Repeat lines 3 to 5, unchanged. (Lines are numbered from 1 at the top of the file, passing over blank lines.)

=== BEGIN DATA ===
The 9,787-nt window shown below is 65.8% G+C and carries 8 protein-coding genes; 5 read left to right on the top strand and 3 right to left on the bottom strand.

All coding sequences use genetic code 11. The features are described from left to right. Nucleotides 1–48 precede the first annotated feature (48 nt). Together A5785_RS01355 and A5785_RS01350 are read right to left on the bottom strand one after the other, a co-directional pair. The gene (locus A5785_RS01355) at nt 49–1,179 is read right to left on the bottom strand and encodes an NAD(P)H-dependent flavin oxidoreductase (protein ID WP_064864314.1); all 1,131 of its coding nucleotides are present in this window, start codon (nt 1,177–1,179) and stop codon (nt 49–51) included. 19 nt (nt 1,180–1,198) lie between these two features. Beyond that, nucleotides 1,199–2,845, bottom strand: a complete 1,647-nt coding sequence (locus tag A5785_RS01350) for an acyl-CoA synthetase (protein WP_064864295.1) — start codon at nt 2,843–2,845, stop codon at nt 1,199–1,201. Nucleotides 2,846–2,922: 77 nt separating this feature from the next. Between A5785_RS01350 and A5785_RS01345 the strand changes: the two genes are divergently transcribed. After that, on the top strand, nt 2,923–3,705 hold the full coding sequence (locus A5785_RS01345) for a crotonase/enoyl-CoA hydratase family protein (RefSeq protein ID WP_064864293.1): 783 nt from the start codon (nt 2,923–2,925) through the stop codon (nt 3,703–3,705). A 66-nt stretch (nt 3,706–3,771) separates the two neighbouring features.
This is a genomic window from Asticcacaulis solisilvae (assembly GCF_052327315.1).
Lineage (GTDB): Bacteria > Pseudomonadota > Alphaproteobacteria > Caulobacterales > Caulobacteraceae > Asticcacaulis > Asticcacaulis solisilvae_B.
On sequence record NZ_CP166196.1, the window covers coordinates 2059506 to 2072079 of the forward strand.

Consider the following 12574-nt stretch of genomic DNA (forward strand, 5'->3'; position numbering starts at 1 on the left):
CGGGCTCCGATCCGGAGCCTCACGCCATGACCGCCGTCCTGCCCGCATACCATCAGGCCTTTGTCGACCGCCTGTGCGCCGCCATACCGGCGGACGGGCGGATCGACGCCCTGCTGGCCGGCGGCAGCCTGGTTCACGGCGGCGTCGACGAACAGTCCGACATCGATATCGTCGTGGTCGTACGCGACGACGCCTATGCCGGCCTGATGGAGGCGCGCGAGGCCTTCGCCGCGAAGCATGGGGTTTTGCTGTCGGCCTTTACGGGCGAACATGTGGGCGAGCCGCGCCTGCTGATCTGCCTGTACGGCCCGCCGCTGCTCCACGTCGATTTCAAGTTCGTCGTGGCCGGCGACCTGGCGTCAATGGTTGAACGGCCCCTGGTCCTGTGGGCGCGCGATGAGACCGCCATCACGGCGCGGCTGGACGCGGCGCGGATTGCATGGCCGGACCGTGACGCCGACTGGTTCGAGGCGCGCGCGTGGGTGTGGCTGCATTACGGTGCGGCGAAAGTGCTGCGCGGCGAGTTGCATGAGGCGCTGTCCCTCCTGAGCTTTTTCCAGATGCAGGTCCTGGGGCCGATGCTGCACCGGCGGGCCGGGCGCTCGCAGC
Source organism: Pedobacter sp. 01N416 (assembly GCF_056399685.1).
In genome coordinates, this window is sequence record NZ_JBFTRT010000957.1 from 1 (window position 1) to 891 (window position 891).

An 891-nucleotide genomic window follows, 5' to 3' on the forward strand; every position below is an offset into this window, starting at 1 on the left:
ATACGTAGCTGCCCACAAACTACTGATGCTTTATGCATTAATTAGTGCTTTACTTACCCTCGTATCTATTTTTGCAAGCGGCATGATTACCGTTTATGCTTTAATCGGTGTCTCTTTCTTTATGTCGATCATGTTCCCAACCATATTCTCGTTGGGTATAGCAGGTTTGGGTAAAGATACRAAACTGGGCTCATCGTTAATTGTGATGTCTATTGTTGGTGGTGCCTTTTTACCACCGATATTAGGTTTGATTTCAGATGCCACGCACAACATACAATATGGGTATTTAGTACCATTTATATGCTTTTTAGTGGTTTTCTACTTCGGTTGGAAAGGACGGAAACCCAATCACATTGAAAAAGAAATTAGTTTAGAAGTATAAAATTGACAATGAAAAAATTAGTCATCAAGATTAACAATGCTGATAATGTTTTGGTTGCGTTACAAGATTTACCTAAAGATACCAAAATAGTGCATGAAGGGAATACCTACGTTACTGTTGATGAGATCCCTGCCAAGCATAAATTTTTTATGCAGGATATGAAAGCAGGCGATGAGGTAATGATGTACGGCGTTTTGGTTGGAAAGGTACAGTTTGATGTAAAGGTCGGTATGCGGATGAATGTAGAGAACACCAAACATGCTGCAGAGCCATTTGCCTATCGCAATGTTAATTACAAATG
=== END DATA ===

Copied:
This is a genomic window from Asticcacaulis solisilvae (assembly GCF_052327315.1).
Lineage (GTDB): Bacteria > Pseudomonadota > Alphaproteobacteria > Caulobacterales > Caulobacteraceae > Asticcacaulis > Asticcacaulis solisilvae_B.
On sequence record NZ_CP166196.1, the window covers coordinates 2059506 to 2072079 of the forward strand.